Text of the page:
Liam Moore, shown with his parents, Colin and Tasha, has PKU, a rare genetic metabolic condition. A fundraiser for support group, CanPKU will take place Sunday at Victoria Park.
©THE GUARDIAN/Jim Day
Five-year-old Liam Moore nibbles on Shreddies while sitting on the family deck with his legs sprawled widely apart.
The handsome young boy with strawberry blond hair, light blue eyes and a smattering of freckles splayed on his cheeks and nose is a picture of health.
He is restless, though.
He makes only short pit stops on the deck at his Charlottetown home, with mom Tasha and dad Colin keeping an eye as they sit at a table outdoors with a jug of iced tea.
Liam’s dry cereal break from spirited tennis ball smashing on the lawn is no random snack.
The child’s food intake is measured with the level of precision a gourmet chef would ascribe to the volume of one ingredient to the next infused in a tasty offering.
Liam will eat 38 grams of protein on this day. Not one gram more. Not one gram less.
Regular blood tests are used to determine the appropriate daily level of the boy’s low protein diet.
Liam has PKU, a rare genetic metabolic condition that prevents his body from breaking down protein and threatens his brain health. So his diet must be meticulously managed.
His parents turn regularly to a thick binder — they call it their bible — that contains protein measurements for hundreds and hundreds of different foods.
Everything Liam eats is measured and recorded.
Colin pulls out a note pad and randomly flips to Jan. 24 of this year.
On that day, Colin ate, among other well-measured servings, 17 grams of milk, 3.5 grams of bread, one gram of peaches, .7 grams of cucumbers and 9.7 grams of pasta.
“It’s constant math all day is what it boils down to,’’ says Tasha.
Purchasing and preparing food for Liam is an arduous task, but his parents feel fortunate on two fronts.
First, Liam is the Moores’ only child. So dutifully doling out a strict daily low-protein diet to the boy is all they have ever experienced as parents. Second, and most importantly, Liam is doing very well.
Pediatricians “are thrilled’’ with the boy’s physical and mental development.
Others with PKU fair much, much worse.
Without early diagnosis (Liam was diagnosed in his first week of life) and treatment, most patients would be severely mentally challenged.
“We are fortunate that he is on a drug trial for Kuvan (the only medication approved in the management of PKU) and that he responds to this treatment (many don’t),’’ says Colin.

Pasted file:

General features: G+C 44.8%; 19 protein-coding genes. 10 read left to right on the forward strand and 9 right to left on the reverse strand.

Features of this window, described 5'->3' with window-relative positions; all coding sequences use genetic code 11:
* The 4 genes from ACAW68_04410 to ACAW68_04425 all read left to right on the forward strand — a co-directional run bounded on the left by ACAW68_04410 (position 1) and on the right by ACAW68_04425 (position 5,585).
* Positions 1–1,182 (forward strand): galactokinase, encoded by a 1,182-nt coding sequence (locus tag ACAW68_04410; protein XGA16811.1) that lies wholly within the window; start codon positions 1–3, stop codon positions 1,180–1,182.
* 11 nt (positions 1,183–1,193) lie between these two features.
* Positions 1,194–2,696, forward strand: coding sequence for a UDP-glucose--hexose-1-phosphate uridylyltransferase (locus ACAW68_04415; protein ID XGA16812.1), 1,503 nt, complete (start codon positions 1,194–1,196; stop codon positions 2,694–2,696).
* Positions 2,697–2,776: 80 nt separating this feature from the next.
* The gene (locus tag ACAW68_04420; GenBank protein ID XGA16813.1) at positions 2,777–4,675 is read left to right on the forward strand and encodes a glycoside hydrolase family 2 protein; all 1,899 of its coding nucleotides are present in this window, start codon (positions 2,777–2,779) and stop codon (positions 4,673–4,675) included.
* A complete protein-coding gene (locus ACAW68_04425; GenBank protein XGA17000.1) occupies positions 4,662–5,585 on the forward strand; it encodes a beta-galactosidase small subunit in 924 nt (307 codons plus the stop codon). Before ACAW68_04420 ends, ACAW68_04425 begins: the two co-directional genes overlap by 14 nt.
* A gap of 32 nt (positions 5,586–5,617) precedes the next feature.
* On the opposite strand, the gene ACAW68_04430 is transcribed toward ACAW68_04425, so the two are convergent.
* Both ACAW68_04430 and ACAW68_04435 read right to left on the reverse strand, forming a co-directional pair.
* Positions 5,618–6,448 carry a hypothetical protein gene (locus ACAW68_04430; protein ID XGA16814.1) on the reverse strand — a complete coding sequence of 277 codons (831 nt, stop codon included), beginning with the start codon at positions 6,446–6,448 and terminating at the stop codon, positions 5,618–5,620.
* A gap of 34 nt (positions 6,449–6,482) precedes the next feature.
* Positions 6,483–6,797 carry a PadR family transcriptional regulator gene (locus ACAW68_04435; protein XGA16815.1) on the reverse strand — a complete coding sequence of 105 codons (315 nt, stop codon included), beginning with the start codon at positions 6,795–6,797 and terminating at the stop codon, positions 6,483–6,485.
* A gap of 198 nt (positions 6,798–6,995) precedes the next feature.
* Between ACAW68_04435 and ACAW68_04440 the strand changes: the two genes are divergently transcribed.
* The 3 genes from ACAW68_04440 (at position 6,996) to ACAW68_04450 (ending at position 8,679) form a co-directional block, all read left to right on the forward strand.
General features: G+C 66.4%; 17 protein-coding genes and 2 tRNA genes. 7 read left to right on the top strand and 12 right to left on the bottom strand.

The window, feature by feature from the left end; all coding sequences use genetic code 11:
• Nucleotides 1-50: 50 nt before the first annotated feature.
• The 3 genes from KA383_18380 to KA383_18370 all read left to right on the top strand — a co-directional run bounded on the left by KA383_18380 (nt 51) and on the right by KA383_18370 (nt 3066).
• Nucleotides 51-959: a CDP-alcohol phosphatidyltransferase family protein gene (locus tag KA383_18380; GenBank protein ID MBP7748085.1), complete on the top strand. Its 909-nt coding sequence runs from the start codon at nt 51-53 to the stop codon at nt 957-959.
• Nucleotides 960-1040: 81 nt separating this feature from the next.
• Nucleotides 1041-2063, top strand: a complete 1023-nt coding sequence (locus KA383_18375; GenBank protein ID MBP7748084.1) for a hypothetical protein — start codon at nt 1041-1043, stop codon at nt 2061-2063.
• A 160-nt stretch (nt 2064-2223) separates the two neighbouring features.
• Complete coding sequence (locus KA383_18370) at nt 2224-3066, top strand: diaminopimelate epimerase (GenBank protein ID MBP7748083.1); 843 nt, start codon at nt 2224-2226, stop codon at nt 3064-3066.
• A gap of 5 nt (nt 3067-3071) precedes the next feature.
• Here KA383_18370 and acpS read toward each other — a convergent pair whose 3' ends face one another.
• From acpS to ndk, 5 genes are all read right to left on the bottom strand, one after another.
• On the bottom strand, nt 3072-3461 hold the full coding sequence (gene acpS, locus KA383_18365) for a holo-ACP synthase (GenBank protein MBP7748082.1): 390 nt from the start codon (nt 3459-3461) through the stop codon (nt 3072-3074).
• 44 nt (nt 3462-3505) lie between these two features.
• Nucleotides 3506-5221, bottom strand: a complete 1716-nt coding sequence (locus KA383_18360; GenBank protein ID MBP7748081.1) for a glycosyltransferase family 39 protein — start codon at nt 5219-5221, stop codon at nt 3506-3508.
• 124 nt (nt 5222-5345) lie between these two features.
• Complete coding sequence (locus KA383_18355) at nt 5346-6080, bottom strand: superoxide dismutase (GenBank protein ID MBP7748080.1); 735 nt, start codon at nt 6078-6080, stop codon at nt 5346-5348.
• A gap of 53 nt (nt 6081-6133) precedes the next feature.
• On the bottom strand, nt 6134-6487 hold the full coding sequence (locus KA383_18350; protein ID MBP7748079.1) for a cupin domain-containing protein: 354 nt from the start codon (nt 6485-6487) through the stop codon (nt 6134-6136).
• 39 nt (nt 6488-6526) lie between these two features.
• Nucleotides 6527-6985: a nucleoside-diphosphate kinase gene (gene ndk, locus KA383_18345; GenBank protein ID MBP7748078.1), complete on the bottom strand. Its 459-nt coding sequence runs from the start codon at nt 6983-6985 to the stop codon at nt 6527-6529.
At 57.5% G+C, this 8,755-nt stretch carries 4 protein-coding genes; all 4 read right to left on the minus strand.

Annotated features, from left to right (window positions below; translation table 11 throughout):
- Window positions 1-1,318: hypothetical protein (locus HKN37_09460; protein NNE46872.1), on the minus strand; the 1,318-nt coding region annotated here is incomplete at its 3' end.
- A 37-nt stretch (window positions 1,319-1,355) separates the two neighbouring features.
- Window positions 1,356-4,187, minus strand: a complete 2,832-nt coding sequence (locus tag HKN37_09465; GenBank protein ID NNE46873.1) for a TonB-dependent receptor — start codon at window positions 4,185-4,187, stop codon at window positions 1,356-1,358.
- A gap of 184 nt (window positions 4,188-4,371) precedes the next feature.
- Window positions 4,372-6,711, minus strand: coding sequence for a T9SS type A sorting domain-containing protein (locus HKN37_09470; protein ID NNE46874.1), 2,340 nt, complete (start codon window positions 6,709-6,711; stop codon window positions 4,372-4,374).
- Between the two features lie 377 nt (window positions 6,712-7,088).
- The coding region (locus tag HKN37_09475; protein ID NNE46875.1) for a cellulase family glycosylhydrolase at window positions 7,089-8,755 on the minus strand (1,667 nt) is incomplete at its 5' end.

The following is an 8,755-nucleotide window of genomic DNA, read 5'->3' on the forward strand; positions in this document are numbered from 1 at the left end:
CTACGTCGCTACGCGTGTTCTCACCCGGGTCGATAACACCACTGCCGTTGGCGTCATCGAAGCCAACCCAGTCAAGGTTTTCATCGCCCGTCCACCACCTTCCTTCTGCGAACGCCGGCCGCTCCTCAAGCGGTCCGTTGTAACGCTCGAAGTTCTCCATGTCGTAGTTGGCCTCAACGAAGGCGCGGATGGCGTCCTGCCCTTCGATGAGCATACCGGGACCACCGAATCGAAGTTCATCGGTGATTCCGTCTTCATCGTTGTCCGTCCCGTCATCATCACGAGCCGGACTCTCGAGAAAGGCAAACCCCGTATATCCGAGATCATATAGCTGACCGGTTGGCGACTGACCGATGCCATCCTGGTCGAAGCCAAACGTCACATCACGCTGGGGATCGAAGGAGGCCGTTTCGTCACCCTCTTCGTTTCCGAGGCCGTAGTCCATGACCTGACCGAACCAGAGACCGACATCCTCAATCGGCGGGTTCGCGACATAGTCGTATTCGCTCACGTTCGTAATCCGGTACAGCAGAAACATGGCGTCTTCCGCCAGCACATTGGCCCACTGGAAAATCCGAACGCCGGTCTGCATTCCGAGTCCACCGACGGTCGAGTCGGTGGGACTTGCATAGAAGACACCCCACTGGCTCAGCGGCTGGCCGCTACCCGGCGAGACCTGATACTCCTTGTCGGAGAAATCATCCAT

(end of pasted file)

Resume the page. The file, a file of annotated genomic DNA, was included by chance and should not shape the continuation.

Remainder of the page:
“Kuvan increases his body’s ability to process protein and is crucial in helping brain and neural tissue develop as normally as possible.’’
Neither private health plans nr the P.E.I. government cover Kuvan, which costs approximately $100,000 per year. The family could not afford the drug without the trial and Liam would not be as healthy as he is today.
Even with Kuvan, Colin and Tasha need to measure everything their boy eats.
The boy’s diet is a strictly controlled mix of fruits, vegetables, some grains and specialty foods not available in grocery stores.
As Liam’s appetite grows, so will his reliance on expensive specialty foods needed to control his level of phenylalanine, which is one of the amino acids found in dietary protein. The cost of a low-protein diet with specialty foods is about six times that of a comparable regular diet, says Colin.
For instance, the Moores pay $13 for a specialty loaf of bread for Liam.
The family, though, is not going public to seek financial help to pay their bills.
Rather, they want to raise awareness about PKU and bring in some funds for CanPKU, a non-profit organization dedicated to providing accurate news, information and support to families and professionals dealing with PKU and similar, rare, inherited metabolic disorders.
Colin and Tasha have spent a great deal of time and energy learning as much about the condition as they can.
They have travelled to the PKU clinics in Halifax and Moncton. They joined CanPKU and travelled to their events to meet children, adults and families also affected by PKU.
They read and research as much as they can.
They also turn to CanPKU at least once a month for direction on dealing with Liam’s condition.
“You get a level of comfort that you are doing all you can for your son,’’ says Colin.
Colin is aware of six other P.E.I. families - there could well be more - dealing with a loved one who has PKU. They all face their own unique challenges.
There are some patients in the province who have been institutionalized due to their symptoms, adds Colin.
These are people, he notes, were born before 1964 when newborn screening began in P.E.I. or have not managed their condition well for one reason or another.
The Moores want to help CanPKU so the group can better help others. Liam, ultimately, benefits from increased support to CanPKU.
A PKU friendly picnic is being held Aug. 11 from 4 p.m. to 6 p.m. at the Culinary Institute in Charlottetown. Chef instructors will do the menu and food preparation. All donations will go to CanPKU.
Donations can also be made at www.corddonate.ca/averysrideforpku.
“Please consider attending to try low-protein meals, learn about PKU, listen to music and donate to a worthy cause that has a very small voice,’’ says Colin.
Joining the ride
Kevin Dube is biking across Canada to raise money and awareness about PKU.
His niece Avery, born in 2013 with the rare metabolic condition, is the inspiration for the journey to raise funds and awareness.
Dube will be in Charlottetown Sunday, Aug. 11 to take part in a PKU picnic fundraiser from 4-6 p.m. at the Culinary Institute.
The public is encouraged to attend to enjoy a low-protein meal, learn about PKU, listen to music and donate to a worthy cause.